Figure 10

The cumulative diagram of 1615 PCa foci in 255 prostatectomy specimens. The cumulative diagram of 1615 PCa foci shows that prostate cancers are mostly localized in the peripheral zone, and that toward the base PCa foci seem to diverge laterally. PCa seems to be frequently located in the dorsal half of the peripheral zone of the prostate. The frequency of tumour foci in the various locations are coded by colours, blue = low, red = high frequency.

Table 5

The spread pattern of PCa in PZ.

Section Level of Prostate

PC Localized in PZ



Middle 1


Middle 2







73% +/- 25

Table 6

Multifocality of PCa & detection rate of multifocal PCa.







Total (%)

Analysis Tool




134 (52.5)





121 (47.5)

Total (%)


121 (47.5)

134 (52.5)

255 (100)

Sensitivity of Analysis Tool for detecting multifocal PCa: 90.3%


cMDX is a data acquisition model for graphical and textual information. Sensible data were encrypted with 256-bit cryptographic algorithms to enable data analysis compliant with data privacy regulations. The visualization model based on the Four-Layer Model combined a graphical overview of tumour growth in a schematic style with the related textual information. In this manner, the electronic documentation of histopathological information usually given by reports in paper form is realised.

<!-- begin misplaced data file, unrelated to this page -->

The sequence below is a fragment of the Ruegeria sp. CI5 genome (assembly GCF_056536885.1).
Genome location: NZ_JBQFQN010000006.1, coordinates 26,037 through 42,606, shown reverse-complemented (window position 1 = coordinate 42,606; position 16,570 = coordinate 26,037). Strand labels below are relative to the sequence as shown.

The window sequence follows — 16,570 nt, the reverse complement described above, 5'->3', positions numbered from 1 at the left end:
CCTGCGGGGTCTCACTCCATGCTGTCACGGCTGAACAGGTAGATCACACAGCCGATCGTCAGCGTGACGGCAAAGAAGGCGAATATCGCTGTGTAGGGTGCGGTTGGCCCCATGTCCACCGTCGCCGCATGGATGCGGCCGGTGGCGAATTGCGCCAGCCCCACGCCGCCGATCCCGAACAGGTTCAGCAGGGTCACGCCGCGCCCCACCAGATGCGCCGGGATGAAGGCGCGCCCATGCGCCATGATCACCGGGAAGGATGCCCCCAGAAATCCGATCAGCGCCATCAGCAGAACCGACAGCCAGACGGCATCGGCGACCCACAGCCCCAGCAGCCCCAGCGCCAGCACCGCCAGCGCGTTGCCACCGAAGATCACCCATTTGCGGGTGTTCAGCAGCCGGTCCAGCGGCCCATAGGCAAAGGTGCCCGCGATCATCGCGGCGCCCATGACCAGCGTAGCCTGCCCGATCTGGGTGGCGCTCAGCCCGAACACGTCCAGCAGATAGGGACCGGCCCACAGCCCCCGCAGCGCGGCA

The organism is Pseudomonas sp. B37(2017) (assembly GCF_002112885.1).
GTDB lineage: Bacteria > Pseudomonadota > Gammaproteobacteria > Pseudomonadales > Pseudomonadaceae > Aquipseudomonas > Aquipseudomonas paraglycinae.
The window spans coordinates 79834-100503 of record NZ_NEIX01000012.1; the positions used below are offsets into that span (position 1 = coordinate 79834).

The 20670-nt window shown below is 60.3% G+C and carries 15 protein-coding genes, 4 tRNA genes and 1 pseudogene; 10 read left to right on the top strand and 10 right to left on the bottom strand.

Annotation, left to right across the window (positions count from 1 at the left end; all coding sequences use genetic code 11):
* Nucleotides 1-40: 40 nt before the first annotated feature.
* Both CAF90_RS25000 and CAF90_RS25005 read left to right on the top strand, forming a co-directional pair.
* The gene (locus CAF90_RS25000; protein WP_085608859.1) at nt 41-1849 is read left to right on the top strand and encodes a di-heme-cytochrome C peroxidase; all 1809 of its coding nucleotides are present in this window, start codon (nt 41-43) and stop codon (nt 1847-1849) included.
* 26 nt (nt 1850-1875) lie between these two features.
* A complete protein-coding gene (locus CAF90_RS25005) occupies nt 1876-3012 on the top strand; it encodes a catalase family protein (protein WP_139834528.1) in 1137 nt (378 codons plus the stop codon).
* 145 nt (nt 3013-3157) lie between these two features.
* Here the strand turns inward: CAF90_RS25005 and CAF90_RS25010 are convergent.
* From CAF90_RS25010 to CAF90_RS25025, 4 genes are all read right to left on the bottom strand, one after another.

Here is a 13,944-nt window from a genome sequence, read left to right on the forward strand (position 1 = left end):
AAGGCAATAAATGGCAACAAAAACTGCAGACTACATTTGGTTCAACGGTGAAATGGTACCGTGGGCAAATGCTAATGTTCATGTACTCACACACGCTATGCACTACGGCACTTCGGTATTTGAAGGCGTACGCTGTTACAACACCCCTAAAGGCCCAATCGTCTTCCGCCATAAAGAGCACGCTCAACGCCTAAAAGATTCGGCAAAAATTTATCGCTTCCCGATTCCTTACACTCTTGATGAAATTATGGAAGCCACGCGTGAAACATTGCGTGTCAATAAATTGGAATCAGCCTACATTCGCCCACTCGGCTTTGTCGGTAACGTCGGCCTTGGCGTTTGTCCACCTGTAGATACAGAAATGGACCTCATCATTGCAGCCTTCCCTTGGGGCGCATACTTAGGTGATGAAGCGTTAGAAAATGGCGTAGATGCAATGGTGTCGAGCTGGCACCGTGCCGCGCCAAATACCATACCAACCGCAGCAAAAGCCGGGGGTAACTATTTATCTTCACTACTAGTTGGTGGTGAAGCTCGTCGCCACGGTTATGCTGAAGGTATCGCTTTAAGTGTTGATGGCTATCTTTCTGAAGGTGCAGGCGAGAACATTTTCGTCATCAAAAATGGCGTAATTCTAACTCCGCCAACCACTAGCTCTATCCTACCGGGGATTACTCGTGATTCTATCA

XML enables to extract clinical data and graphical schemes, and to transmit them into different formats like binary graphics (PNG, JPEG) vector graphics (SVG), Portable Document Files (PDF), text files (CVS), and Client Report Definition (rdlc) [15]. Therefore, cMDX can be converted into a data format supported by the HIS. The file architecture is compatible with open package conventions and therefore standard documents like HL7 CDA can be integrated into cMDX [16].

The software prototype of the cMDX Editor can generate and modify pathology reports according to the clinical requirements of pathologists and urologists. The integration of reports of radical prostatectomy specimens into the HIS improves clinical utilities and acceptance by the clinicians.